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Although double-blind studies have recently been conducted with chasteberry, uncontrolled trials go back to the 1940s when a product known as Agnolyt was tested. The product was developed and patented by Dr Gerhard Madaus in Germany and contained Vitex agnus-castus. Several different vitex products have been investigated to date including: Agnolyt (standardised to 3.5-4.2 mg of dried chasteberry extract), Vitex agnus-castus L. extract Ze 440 (each 20 mg tablet standardised for casticin and agnuside), Femicur (contans 1.6-3.0 mg of dried extract per capsule) and Mastodynon (53% v/v ethanol) a homeopathic preparation.

Owing to difficulty in locating the German studies, secondary information sources have sometimes been used to provide a more comprehensive review. PREMENSTRUAL SYNDROME

Chasteberry relieves some common symptoms associated with PMS, according to several clinical trials (Atmaca et al 2003, Berger et al 2000, Dittmar 1992, Lauritzen 1997, Loch et al 2000, Schellenberg 2001). According to these clinical trials, the PMS symptoms that respond best to treatment are breast tenderness, irritability, depressed mood, anger, mood changes, headache and constipation. The most studied extract investigated in PMS is Ze440 (see Clinical note below).

A multicentre, randomised, controlled, double-blind study investigating the effects of Vitex (Ze 440) for PMS involved 170 women and was published in the British Medical Journal (Schellenberg 2001). Of the group, 13% were also taking OCP. Treatment with a 20 mg tablet of dry extract of chasteberry taken daily resulted in a significant improvement of PMS symptoms, particularly headache, breast fullness, irritability, anger and mood changes. Over 50% of women in the active treatment group achieved at least a 50% reduction in symptoms.

Previously, a number of open studies had generally produced positive results for vitex as a symptomatic treatment in PMS. One multicentre open-label study showed that daily treatment with a 20 mg tablet of Vitex (Ze 440) over three menstrual cycles significantly reduced the Moor menstrual distress self-assessment questionnaire

(MMDQ) with 46% of women experiencing a 50% reduction in the MMDQ. Treatment also reduced the duration of PMS symptoms from 7.5 days to 6 days and was as effective for women taking OCP as for those who were not (Berger et al 2000) Once treatment was stopped, PMS symptoms gradually returned to baseline within three further cycles. The largest multicentre trial was an open study of 1634 women with PMS, which found that treatment with vitex (Femicur) for three menstrual cycles decreased the number of PMS symptoms in 93% of subjects (Loch et al 2000). Symptoms completely resolved in 40% of subjects and 94% overall rated vitex treatment as well tolerated. An early study using vitex (Agnolyt) in 1 542 women with PMS reported an improvement in symptoms with an average dose of 42 drops daily taken for an average of 25 days (Dittmar 1992 as reported in Ulbricht & Basch 2005). According to Ulbricht and Basch (2005), three earlier uncontrolled studies produced inconclusive results.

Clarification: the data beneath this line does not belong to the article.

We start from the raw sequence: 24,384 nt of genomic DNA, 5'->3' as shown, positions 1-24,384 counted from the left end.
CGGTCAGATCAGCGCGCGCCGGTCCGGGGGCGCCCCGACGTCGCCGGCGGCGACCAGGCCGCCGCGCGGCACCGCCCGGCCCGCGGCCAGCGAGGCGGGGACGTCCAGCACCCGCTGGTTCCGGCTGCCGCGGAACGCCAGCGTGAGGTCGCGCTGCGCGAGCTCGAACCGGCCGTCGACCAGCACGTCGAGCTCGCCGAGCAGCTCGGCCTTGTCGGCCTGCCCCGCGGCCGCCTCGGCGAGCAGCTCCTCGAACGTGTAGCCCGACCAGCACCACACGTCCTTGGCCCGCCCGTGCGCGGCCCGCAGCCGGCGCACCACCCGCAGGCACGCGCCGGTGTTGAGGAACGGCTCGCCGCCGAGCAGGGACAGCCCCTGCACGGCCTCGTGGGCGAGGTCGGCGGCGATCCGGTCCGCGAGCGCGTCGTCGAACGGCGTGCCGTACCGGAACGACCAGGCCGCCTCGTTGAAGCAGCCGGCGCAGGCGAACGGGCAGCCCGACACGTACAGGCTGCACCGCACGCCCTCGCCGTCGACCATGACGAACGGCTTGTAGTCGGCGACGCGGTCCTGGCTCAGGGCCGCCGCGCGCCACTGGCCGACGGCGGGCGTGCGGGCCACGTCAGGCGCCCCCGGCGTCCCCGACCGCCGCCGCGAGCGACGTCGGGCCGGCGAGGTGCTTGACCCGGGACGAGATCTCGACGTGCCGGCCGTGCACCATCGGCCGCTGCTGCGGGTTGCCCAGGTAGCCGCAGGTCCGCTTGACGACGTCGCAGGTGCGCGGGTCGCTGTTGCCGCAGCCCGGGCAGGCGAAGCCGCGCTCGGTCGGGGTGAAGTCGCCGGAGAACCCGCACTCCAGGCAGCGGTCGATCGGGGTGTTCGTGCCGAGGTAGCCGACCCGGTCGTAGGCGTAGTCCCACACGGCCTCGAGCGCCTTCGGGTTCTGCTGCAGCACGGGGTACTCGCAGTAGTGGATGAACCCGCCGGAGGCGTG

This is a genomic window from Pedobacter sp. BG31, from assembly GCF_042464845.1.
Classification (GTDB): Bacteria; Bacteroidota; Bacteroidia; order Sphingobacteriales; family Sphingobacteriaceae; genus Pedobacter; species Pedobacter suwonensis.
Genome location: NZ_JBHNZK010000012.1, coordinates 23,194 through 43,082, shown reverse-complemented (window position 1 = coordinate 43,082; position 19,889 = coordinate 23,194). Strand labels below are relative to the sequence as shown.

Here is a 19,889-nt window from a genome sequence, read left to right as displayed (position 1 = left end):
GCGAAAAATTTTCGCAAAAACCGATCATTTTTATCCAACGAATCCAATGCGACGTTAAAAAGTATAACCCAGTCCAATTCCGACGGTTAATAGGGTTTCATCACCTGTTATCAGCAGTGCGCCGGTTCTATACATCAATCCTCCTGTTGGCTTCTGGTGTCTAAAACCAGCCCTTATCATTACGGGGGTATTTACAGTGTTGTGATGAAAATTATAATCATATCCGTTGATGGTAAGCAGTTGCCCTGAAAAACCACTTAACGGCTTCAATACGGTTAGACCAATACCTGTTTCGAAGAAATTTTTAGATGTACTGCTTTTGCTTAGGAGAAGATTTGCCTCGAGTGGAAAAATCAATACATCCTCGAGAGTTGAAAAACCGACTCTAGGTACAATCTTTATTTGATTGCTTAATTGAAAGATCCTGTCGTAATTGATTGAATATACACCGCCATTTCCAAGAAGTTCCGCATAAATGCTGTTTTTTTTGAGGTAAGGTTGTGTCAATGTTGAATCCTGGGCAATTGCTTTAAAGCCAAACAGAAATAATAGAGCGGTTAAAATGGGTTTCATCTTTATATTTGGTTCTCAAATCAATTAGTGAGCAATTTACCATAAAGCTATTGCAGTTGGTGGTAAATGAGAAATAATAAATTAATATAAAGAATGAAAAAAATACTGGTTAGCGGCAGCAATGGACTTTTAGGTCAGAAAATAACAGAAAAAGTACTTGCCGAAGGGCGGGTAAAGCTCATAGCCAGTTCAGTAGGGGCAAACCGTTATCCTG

Although vitamin B6 is a popular treatment for PMS symptoms, the results from a double-blind comparative study have found that vitex (Agnolyt) is as effective and possibly more so (Lauritzen et al 1997). The randomised, double-blind study of 175 women compared vitex, pyridoxine and placebo. In the study, 77% of women receiving vitex reported symptom alleviation compared with 61% with pyridoxine (200 mg/day), which was considered a small but significant difference. Additionally, physician assessments were more likely to rate treatment with vitex as 'excellent' compared with pyridoxine.

In 2003, a randomised 8 week study involving 42 women compared the effects of 20-40 mg daily of fluoxetine, a SSRI, and 20-40 mg of vitex extract and found no statistically significant difference between the groups with respect to the rate of responders (Atmaca et al 2003). More specifically, patients with premenstrual dysphoric disorder responded well to both treatments; however, fluoxetine was more effective for psychological symptoms such as depression and irritability whereas the herbal extract was more effective for diminishing physical symptoms such as breast tenderness, cramps, food cravings and swelling. Unfortunately, the authors did not report the type of vitex extract used in the study.

Commission E approves the use of chasteberry for this indication.

Clinical note — Ze440 extract

The naming of the Ze440 extract (Premular in Australia) is derived from the name Zeller, the 135-year-old Swiss company manufacturing it, combined with a unique number ascribed during the initial studies. In order to ensure that products deliver consistent results, Ze440 is measured by both composition and consistency from batch to batch. To promote product uniformity, every batch is grown, harvested © 2007 Elsevier Australia

and manufactured into tablets under controlled conditions and Is extracted In a standardised method that ensures consistent and high levels of the Important lipophilic compound castlcln and an established marker compound, the Irldold glycoside named agnuslde.

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